Argentina Says It’s Willing To Be The ‘Sacrificial Country’ For The World’s Plastic Waste

A recent move by the government of Argentina could make it the new dumping ground for plastic waste from around the planet, and many in the South American nation are saying they have no desire to become the world’s landfill, according to The Guardian:

“Argentina has changed its definition of waste in a move that could allow it to import millions of tonnes of plastic waste discarded in the US.

The country’s president, Mauricio Macri, signed a decree in August reclassifying some materials destined for recycling as commodities instead of waste, allowing looser oversight of mixed and contaminated plastic scraps that are difficult to process, and are often dumped or incinerated.”

Environmental groups, however, say Macri’s decree is illegal and noted that they’re worried it could be the first step in making the country a dumping ground for the world’s plastic which is now flooding into developed nations since China stopped accepting shipments of plastic waste in 2017:

“Jim Puckett, the executive director of the Basel Action Network, a group that fights the export of toxic waste from industrialized societies to developing nations, said: ‘They’re willing to become a sacrificial country where the rest of the world could send their waste and they could profit from it.'”

The decree from President Macri is an attempt to get around an amendment to the Basel Convention, proposed by Norway, which says developed countries cannot “export low-quality plastic waste to developing nations without getting their explicit consent and ensuring the waste can be appropriately handled.”

Argentina is already struggling with its own waste, according to Cecilia Allen, an advocate with Global Alliance for Incinerator Alternatives, who warned that plastic waste imported by the country likely won’t be recycled:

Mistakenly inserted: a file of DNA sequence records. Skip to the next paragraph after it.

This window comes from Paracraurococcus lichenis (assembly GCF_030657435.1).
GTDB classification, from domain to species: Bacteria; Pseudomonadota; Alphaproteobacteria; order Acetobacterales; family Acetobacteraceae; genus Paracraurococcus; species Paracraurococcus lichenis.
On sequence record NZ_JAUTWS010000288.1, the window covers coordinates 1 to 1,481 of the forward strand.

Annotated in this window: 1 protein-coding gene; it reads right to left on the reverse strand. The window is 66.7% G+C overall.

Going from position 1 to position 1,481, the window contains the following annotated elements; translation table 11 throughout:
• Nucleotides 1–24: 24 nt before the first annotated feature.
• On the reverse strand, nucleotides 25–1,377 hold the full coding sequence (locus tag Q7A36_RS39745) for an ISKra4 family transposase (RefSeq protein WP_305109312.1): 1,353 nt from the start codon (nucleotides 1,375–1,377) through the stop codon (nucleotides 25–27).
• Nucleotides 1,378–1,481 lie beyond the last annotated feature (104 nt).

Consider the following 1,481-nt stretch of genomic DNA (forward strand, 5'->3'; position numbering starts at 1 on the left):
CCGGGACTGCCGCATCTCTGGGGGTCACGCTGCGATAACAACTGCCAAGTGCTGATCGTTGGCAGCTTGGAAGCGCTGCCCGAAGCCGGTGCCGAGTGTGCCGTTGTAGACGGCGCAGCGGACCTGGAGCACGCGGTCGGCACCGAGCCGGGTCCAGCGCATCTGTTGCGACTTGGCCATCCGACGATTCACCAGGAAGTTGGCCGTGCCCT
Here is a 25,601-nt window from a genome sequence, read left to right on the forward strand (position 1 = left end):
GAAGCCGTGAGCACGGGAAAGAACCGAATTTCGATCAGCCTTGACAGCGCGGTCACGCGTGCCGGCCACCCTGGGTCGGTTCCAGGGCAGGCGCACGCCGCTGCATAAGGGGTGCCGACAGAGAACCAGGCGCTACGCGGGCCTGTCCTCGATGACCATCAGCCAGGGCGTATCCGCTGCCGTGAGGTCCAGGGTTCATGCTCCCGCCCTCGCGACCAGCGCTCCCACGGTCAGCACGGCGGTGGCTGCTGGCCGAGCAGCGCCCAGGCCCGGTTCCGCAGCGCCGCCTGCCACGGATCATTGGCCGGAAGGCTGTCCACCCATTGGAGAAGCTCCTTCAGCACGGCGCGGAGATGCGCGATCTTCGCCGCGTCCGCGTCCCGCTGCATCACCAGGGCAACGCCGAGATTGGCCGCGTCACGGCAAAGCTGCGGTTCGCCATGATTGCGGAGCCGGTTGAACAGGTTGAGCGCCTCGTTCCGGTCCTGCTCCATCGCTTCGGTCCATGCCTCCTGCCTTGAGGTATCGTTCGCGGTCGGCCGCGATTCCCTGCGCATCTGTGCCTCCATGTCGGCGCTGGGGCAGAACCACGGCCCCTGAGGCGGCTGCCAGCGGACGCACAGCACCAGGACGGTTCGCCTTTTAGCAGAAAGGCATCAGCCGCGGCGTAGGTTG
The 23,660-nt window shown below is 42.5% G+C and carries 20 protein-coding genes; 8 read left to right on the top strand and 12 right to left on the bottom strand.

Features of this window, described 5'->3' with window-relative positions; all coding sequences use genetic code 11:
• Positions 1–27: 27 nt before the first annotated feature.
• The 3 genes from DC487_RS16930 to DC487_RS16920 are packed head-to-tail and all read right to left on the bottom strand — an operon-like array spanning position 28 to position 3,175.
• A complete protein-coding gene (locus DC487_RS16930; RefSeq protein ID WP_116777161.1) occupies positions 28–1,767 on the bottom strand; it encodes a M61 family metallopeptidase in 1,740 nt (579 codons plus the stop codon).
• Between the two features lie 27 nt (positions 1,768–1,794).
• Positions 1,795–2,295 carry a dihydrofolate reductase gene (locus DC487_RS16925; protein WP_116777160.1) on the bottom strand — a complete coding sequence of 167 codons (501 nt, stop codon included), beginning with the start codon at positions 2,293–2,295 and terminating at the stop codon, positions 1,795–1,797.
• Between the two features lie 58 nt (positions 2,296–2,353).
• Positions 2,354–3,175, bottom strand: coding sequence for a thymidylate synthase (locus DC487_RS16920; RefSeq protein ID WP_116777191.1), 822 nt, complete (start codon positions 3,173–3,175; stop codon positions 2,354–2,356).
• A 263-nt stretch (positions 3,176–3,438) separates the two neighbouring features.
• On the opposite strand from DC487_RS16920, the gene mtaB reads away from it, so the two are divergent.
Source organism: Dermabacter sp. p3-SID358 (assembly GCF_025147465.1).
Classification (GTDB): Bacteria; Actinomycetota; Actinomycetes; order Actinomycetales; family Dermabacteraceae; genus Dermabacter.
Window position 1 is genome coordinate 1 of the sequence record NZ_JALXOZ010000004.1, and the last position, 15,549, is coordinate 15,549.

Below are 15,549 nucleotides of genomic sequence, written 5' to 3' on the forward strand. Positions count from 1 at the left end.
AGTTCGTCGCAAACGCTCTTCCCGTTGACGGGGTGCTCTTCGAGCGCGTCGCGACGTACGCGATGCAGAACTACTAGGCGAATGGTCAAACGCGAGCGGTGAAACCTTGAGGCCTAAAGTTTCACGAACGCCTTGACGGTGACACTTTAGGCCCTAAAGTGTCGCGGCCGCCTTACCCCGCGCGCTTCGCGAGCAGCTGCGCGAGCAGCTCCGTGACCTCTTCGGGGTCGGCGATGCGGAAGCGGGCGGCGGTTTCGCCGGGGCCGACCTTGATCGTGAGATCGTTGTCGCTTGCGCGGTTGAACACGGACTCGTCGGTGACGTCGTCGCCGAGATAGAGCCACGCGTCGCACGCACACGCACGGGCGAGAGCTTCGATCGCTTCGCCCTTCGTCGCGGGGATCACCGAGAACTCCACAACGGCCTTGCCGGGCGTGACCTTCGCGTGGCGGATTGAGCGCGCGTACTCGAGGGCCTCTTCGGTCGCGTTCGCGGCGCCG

“We have a lot of waste here and we are not reducing, we are not recycling, we are not composting. And it makes no sense for us to open the door for more to come.”

Alejandra Acosta, an environmental official for the government of Argentina says opponents of the plan misunderstand it:

“She acknowledged the government did not do enough outreach with advocates and argued that no mixed plastics or plastics destined for ‘final disposal’ or ‘energy recovery’ via incineration would be allowed.”

But Raúl Montenegro from FUNAM (Environmental Defence Foundation) and the Anti-Incinerator Citizens Coalition of Argentina made it clear he wasn’t buying that explanation:

“This decree that turns Argentina into the world’s dump is issued in a very significant international context. When countries such as China, Malaysia and Indonesia are closing their borders to plastic waste, and United States needs new places to export its trash, President Macri approves decree 591 that allows the import of this trash.”

Even Carolina Palacio, a representative for the Argentinian waste pickers federation, says her group is opposed to the move by the Argentinian government:

“The decree, if retained, also puts at risk the jobs of 150,000 informal recyclers who work nationwide and are the largest suppliers of Argentina’s recycling industry. If waste imports encourage incineration, it is hard to imagine how the recycling industry will survive. In addition, most of the recyclables produced domestically are either recycled by the colleagues who work in dumps or landfills or wasted due to lack of governmental support to recycling. Instead of importing waste we should be recycling the materials we produce here.”

Argentinian lawyers, recyclers, and environmental activists have filed a motion to repeal the decree on the grounds that it violates Article 41 of Argentina’s constitution which guarantees environmental protection and bans toxic waste imports.

 

Featured Image Via Wikimedia Commons 

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Andrew Bradford
 

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